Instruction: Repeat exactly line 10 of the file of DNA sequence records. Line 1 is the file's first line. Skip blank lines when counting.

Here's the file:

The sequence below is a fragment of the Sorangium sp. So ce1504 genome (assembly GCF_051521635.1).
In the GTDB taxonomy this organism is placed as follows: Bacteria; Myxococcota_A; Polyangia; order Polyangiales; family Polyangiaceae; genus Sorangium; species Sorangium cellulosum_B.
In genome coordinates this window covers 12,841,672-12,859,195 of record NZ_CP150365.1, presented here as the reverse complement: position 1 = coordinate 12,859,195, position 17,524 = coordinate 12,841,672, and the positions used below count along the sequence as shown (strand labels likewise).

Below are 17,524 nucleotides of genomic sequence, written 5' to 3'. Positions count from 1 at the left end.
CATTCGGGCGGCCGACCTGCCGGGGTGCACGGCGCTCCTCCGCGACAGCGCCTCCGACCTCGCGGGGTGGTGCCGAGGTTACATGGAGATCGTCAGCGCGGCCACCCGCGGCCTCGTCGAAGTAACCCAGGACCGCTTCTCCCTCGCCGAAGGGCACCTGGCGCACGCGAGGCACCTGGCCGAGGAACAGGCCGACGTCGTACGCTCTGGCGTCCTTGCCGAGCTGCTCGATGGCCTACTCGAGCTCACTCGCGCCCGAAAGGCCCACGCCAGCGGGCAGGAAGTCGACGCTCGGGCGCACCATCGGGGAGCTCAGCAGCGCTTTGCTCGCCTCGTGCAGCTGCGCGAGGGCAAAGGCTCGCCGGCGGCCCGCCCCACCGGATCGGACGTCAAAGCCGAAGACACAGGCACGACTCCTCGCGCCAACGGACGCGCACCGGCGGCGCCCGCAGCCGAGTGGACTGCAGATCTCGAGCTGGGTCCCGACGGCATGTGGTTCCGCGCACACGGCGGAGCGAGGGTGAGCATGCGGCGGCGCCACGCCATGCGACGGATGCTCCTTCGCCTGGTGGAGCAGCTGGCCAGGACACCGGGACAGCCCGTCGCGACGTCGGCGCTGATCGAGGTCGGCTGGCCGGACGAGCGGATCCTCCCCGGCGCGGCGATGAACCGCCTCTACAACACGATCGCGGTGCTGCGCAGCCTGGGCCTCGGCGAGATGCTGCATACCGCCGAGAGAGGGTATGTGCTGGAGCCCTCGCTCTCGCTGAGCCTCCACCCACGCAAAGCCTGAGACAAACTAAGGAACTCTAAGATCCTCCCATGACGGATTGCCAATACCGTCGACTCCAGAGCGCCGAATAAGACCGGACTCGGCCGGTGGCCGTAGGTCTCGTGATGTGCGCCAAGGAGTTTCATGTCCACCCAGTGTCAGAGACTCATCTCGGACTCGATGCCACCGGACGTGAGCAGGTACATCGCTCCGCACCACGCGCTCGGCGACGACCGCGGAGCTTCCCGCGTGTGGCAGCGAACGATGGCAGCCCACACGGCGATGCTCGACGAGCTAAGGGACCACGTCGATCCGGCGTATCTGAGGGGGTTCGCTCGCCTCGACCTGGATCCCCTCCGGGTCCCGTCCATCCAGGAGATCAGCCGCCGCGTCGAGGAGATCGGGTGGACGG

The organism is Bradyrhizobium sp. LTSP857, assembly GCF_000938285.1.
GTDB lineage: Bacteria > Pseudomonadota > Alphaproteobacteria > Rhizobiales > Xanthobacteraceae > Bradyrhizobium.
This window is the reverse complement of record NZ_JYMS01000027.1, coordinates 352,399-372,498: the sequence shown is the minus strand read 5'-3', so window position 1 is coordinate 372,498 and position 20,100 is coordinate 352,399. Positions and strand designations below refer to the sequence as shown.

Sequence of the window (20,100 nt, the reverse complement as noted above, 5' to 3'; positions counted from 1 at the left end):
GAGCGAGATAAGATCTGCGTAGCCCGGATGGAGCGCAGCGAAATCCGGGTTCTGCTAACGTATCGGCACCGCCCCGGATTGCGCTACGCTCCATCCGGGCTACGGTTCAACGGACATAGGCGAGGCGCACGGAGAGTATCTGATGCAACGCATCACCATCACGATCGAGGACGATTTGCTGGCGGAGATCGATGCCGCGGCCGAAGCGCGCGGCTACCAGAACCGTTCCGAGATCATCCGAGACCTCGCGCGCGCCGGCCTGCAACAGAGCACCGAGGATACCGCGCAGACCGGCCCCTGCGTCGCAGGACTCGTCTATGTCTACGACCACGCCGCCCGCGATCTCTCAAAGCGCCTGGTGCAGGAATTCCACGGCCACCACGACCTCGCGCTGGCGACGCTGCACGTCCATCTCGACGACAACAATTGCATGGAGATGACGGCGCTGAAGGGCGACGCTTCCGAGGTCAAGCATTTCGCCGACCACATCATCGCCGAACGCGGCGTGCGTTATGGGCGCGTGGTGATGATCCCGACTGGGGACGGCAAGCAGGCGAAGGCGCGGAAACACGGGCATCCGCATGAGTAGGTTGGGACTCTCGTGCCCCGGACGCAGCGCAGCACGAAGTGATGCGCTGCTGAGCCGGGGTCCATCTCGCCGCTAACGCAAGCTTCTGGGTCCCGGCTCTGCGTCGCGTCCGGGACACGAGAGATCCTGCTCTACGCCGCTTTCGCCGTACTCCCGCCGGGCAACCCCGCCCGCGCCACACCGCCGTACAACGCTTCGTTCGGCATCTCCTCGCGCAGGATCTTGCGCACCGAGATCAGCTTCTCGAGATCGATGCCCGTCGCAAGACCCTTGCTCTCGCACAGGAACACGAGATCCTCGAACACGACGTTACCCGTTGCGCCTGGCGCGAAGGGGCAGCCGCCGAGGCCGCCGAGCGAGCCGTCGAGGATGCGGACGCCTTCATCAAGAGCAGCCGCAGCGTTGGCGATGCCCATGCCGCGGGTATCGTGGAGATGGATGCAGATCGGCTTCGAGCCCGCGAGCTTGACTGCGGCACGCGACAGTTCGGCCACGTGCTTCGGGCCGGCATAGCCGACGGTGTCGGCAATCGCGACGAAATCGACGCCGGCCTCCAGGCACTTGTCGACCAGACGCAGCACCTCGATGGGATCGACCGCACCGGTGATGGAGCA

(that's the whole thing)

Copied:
GAGCGAGATAAGATCTGCGTAGCCCGGATGGAGCGCAGCGAAATCCGGGTTCTGCTAACGTATCGGCACCGCCCCGGATTGCGCTACGCTCCATCCGGGCTACGGTTCAACGGACATAGGCGAGGCGCACGGAGAGTATCTGATGCAACGCATCACCATCACGATCGAGGACGATTTGCTGGCGGAGATCGATGCCGCGGCCGAAGCGCGCGGCTACCAGAACCGTTCCGAGATCATCCGAGACCTCGCGCGCGCCGGCCTGCAACAGAGCACCGAGGATACCGCGCAGACCGGCCCCTGCGTCGCAGGACTCGTCTATGTCTACGACCACGCCGCCCGCGATCTCTCAAAGCGCCTGGTGCAGGAATTCCACGGCCACCACGACCTCGCGCTGGCGACGCTGCACGTCCATCTCGACGACAACAATTGCATGGAGATGACGGCGCTGAAGGGCGACGCTTCCGAGGTCAAGCATTTCGCCGACCACATCATCGCCGAACGCGGCGTGCGTTATGGGCGCGTGGTGATGATCCCGACTGGGGACGGCAAGCAGGCGAAGGCGCGGAAACACGGGCATCCGCATGAGTAGGTTGGGACTCTCGTGCCCCGGACGCAGCGCAGCACGAAGTGATGCGCTGCTGAGCCGGGGTCCATCTCGCCGCTAACGCAAGCTTCTGGGTCCCGGCTCTGCGTCGCGTCCGGGACACGAGAGATCCTGCTCTACGCCGCTTTCGCCGTACTCCCGCCGGGCAACCCCGCCCGCGCCACACCGCCGTACAACGCTTCGTTCGGCATCTCCTCGCGCAGGATCTTGCGCACCGAGATCAGCTTCTCGAGATCGATGCCCGTCGCAAGACCCTTGCTCTCGCACAGGAACACGAGATCCTCGAACACGACGTTACCCGTTGCGCCTGGCGCGAAGGGGCAGCCGCCGAGGCCGCCGAGCGAGCCGTCGAGGATGCGGACGCCTTCATCAAGAGCAGCCGCAGCGTTGGCGATGCCCATGCCGCGGGTATCGTGGAGATGGATGCAGATCGGCTTCGAGCCCGCGAGCTTGACTGCGGCACGCGACAGTTCGGCCACGTGCTTCGGGCCGGCATAGCCGACGGTGTCGGCAATCGCGACGAAATCGACGCCGGCCTCCAGGCACTTGTCGACCAGACGCAGCACCTCGATGGGATCGACCGCACCGGTGATGGAGCA